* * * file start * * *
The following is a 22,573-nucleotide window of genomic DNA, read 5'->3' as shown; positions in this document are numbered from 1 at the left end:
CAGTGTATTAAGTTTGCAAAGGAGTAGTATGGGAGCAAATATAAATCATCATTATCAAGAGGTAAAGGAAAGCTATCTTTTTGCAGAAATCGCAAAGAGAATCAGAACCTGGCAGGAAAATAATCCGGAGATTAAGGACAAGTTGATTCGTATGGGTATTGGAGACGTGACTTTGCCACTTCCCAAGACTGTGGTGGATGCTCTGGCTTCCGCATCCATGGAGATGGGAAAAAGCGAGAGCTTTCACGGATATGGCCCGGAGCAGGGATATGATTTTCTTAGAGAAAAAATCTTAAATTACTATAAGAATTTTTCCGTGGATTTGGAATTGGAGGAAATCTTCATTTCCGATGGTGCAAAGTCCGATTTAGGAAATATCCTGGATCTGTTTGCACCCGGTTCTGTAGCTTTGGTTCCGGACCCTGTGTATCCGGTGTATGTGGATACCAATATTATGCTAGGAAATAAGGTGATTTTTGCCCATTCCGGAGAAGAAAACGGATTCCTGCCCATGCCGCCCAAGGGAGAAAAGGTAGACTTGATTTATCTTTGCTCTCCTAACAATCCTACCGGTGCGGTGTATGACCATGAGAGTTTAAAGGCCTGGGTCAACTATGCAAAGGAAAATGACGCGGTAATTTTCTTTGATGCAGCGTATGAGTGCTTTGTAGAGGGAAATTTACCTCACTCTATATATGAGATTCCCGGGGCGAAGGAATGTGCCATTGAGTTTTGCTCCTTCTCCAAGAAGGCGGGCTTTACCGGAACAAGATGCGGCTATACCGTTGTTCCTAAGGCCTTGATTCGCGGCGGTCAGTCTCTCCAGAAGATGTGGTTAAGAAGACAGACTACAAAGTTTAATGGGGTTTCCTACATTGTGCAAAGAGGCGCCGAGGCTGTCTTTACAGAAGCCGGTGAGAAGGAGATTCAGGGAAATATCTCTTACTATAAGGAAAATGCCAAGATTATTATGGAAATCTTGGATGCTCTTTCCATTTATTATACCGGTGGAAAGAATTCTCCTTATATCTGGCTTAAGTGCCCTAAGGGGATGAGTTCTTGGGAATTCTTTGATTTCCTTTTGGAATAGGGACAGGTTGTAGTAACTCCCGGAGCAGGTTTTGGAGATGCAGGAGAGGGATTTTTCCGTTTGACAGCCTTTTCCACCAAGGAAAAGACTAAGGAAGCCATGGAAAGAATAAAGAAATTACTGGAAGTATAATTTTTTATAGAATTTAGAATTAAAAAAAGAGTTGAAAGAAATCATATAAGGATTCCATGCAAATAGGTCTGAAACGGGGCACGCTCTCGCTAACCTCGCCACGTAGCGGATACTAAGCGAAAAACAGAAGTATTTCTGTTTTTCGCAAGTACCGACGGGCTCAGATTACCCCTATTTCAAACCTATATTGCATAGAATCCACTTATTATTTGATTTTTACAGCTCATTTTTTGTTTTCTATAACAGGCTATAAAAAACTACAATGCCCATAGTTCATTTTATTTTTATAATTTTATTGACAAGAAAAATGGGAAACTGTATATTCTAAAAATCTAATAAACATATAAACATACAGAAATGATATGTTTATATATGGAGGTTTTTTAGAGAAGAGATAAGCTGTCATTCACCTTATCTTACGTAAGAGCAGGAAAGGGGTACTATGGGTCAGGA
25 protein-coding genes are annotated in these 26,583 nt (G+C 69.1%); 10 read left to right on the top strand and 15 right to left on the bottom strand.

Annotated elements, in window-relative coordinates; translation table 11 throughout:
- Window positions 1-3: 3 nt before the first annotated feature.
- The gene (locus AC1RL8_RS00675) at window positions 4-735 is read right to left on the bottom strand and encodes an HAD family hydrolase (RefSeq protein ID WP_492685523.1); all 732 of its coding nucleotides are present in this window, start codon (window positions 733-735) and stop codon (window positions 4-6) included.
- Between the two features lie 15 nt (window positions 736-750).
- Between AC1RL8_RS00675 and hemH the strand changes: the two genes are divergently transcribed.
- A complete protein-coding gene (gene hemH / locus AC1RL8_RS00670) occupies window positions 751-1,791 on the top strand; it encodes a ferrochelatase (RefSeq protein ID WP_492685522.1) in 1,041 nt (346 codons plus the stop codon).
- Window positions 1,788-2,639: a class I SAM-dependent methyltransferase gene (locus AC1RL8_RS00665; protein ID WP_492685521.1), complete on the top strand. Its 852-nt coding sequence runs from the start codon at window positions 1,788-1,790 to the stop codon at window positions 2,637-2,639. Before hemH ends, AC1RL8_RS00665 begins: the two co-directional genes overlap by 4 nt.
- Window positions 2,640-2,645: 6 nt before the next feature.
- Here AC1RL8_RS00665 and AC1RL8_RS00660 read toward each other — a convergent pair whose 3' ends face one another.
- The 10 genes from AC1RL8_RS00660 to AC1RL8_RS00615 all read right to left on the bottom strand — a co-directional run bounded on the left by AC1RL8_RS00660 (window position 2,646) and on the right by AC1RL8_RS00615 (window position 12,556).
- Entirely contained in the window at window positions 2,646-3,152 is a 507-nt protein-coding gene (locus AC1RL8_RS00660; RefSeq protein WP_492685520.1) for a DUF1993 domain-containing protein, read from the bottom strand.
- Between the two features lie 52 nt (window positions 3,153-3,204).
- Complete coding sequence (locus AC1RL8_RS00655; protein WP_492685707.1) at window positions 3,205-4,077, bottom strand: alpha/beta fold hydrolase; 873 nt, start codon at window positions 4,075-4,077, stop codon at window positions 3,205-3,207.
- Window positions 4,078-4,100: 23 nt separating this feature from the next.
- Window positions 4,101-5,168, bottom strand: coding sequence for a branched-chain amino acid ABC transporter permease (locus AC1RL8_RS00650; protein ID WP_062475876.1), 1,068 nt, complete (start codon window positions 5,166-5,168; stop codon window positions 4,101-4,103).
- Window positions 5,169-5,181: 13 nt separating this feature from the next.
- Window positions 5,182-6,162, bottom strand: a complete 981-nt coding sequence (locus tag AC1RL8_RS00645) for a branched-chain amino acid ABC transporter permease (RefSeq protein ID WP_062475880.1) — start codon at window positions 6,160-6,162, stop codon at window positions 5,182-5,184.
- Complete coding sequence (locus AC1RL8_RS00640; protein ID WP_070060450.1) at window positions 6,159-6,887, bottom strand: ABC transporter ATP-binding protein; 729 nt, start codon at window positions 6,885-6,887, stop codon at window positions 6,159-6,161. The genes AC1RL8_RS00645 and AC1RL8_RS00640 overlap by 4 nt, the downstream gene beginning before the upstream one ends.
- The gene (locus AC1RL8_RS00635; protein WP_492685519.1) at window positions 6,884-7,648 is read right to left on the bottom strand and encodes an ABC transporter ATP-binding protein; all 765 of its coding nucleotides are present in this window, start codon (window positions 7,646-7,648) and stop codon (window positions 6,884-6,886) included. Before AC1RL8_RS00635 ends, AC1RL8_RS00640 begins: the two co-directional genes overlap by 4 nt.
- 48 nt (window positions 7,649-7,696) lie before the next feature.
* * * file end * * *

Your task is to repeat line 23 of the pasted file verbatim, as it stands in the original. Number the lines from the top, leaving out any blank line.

- 48 nt (window positions 7,649-7,696) lie before the next feature.